News / Africa

Ghanaian Cardinal Seen as Humble Pope Candidate

Cardinal Peter Kodwo Appiah Turkson of Ghana arrives to attend a mass led by bishop Leonardo Sandri of Argentina in St. Peter's Basilica at the Vatican, April 13, 2005.
Cardinal Peter Kodwo Appiah Turkson of Ghana arrives to attend a mass led by bishop Leonardo Sandri of Argentina in St. Peter's Basilica at the Vatican, April 13, 2005.
Joana Mantey
Media speculation is rife as to who will become the next leader of the worldwide Roman Catholic Church following the resignation of Pope Benedict XVI.  One candidate seen as a possible, even likely successor, is Cardinal Peter Appiah Turkson from Ghana.  He is now serving as president of the Pontifical Council of Justice and Peace at the Vatican.  

Humble beginnings

The former Archbishop of Cape Coast, 64, grew up at Nsuta Wassaw, a small mining settlement in the western region of Ghana.  

He received the first six years of his education in a school housed within a Catholic church building. Only the arrangement of tables separated one class from the other.  

Turkson’s decision to enter the priesthood came as a shock to his family who saw him as the most mischievous among nine other siblings.  However, his firm resolve saw him move from St. Teresa’s Minor Seminary to St. Peter’s Regional Seminary in Ghana to St. Anthony on Hudson in New York, where he obtained two masters degrees in Theology and Divinity in 1974.

After his ordination as a priest, Turkson dedicated his life to church work and teaching in seminaries in Ghana and Ivory Coast.  Later, he studied for his doctorate in sacred scriptures in Rome.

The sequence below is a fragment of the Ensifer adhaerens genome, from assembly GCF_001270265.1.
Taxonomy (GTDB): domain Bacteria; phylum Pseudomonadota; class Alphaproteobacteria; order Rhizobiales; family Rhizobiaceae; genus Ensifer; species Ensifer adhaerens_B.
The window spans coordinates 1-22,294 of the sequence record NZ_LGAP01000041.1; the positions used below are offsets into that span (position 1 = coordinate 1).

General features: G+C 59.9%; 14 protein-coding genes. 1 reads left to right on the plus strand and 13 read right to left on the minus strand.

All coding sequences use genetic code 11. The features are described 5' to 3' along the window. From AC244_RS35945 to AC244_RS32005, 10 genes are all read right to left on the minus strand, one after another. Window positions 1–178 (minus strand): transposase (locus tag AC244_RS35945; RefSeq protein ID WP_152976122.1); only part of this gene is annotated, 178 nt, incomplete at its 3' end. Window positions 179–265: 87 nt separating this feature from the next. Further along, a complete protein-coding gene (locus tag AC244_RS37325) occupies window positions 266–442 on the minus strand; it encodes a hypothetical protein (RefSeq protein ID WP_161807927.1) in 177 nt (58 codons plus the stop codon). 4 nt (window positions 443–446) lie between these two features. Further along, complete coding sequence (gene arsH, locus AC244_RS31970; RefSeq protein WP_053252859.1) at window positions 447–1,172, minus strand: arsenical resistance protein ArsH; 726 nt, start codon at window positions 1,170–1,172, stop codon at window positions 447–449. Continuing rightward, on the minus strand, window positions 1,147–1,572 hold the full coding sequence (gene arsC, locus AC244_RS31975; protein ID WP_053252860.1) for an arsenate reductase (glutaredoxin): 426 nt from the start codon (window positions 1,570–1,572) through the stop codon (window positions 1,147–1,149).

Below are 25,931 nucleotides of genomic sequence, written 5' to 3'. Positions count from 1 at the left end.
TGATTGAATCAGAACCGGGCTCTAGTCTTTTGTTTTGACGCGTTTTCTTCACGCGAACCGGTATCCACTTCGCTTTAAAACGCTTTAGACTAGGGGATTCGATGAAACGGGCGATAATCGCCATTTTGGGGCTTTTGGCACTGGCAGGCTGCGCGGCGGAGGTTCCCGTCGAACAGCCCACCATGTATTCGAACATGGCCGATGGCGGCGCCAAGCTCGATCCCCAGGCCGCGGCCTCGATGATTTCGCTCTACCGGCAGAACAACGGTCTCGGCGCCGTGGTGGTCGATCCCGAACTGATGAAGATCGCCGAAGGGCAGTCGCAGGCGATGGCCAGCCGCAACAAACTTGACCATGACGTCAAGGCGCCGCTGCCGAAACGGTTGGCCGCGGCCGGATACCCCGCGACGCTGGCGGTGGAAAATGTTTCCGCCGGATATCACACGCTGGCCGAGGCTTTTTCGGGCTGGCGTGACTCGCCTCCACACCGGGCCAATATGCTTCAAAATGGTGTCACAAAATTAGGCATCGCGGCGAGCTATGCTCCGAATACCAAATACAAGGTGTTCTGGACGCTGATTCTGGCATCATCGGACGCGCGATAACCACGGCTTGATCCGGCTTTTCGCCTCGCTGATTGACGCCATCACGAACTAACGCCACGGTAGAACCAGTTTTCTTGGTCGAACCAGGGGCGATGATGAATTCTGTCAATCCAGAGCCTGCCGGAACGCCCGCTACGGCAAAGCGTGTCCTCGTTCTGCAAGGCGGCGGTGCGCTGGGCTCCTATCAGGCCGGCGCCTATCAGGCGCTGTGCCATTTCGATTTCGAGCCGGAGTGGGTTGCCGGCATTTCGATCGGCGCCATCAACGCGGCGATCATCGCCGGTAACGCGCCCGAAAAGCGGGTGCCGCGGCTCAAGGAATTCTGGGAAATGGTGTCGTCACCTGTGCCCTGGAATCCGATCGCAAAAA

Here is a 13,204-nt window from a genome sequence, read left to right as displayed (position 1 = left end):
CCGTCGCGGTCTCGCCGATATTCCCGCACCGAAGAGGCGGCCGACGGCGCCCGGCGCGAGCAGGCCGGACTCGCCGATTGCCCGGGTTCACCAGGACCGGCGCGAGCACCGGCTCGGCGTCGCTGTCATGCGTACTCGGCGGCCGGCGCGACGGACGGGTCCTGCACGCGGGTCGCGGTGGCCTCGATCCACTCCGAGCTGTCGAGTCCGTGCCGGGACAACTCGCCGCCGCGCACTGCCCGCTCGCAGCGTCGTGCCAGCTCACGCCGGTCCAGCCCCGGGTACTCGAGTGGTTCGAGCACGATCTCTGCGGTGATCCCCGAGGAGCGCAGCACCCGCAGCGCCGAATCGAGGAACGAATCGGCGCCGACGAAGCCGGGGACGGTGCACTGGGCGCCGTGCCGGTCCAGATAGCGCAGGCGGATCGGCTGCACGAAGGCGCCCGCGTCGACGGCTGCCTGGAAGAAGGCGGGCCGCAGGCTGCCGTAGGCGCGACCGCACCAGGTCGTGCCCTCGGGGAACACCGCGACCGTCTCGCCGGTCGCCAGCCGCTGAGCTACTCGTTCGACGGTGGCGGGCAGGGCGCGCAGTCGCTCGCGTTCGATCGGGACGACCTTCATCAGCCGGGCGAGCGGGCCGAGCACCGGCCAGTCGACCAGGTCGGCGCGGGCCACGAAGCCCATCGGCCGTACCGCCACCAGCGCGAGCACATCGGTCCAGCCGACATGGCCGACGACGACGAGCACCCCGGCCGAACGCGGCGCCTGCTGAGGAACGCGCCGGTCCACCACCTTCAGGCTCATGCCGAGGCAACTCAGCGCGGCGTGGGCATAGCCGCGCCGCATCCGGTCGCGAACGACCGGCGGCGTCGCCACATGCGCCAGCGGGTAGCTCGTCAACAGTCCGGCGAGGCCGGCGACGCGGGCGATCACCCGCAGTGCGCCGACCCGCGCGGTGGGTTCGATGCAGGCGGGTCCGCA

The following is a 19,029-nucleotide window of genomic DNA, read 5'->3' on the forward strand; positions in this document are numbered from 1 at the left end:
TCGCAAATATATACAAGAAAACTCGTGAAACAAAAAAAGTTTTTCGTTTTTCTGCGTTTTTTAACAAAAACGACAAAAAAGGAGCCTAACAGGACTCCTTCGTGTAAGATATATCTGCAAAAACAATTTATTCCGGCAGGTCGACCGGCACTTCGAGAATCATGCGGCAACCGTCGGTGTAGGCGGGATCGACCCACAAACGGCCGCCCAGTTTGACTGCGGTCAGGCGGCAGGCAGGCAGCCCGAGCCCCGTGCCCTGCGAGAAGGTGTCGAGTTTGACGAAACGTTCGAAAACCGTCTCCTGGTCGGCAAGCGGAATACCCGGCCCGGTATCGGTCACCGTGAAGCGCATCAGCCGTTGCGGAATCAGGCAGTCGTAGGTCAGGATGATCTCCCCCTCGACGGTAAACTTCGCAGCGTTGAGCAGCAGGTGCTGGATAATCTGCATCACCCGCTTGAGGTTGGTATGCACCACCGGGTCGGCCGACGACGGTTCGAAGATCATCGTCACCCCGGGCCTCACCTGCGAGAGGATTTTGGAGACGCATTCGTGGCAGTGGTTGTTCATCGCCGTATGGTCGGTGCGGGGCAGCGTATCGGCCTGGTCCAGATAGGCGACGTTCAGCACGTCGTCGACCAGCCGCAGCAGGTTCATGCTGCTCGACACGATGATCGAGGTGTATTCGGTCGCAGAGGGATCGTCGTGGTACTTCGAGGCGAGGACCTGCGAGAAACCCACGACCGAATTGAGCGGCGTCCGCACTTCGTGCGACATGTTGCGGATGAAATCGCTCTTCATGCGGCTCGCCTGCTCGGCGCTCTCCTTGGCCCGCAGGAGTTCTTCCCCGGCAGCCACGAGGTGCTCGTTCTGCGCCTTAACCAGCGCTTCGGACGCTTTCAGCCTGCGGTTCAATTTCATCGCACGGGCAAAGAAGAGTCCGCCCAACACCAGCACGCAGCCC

Accomplishments

The son of a carpenter has impacted the lives of many including Emmanuel Abbeyquaye, assistant secretary general of the Ghana Catholic Bishop’s Conference.  Abbeyquaye was among six students mentored for a period of three months and later ordained as priests by Cardinal Turkson.  

“When you get close to Cardinal Turkson, you are struck by the aura of holiness around him.  He is a man of God.  We will have our meetings with him in the evenings and pray together and go and sleep but he will be there," Abbeyquaye explained.  "He will spend an hour or two with God before he will go and sleep.  Now you wake up at five and go to the church and he will be there praying.”

Turkson is the only Ghanaian to rise to the position of cardinal at the Vatican.  Now as president of the Pontifical Council for Justice and Peace, he is trying to promote reform of the international financial system through the establishment of a Global Public Authority and Central World Bank.  

He is hoping such institutions would deal fairly with developing countries especially in crisis situations.

Abbeyquaye says those ideas are meant to protect the welfare of vulnerable people in society.

“He believes that whenever economic crises occur in the world, it is the poor who suffer most.  He is bringing the conscience of the world to the fact that these economic crises should not negatively impact on the poor because already they are suffering,” Abbeyquaye said.

Hope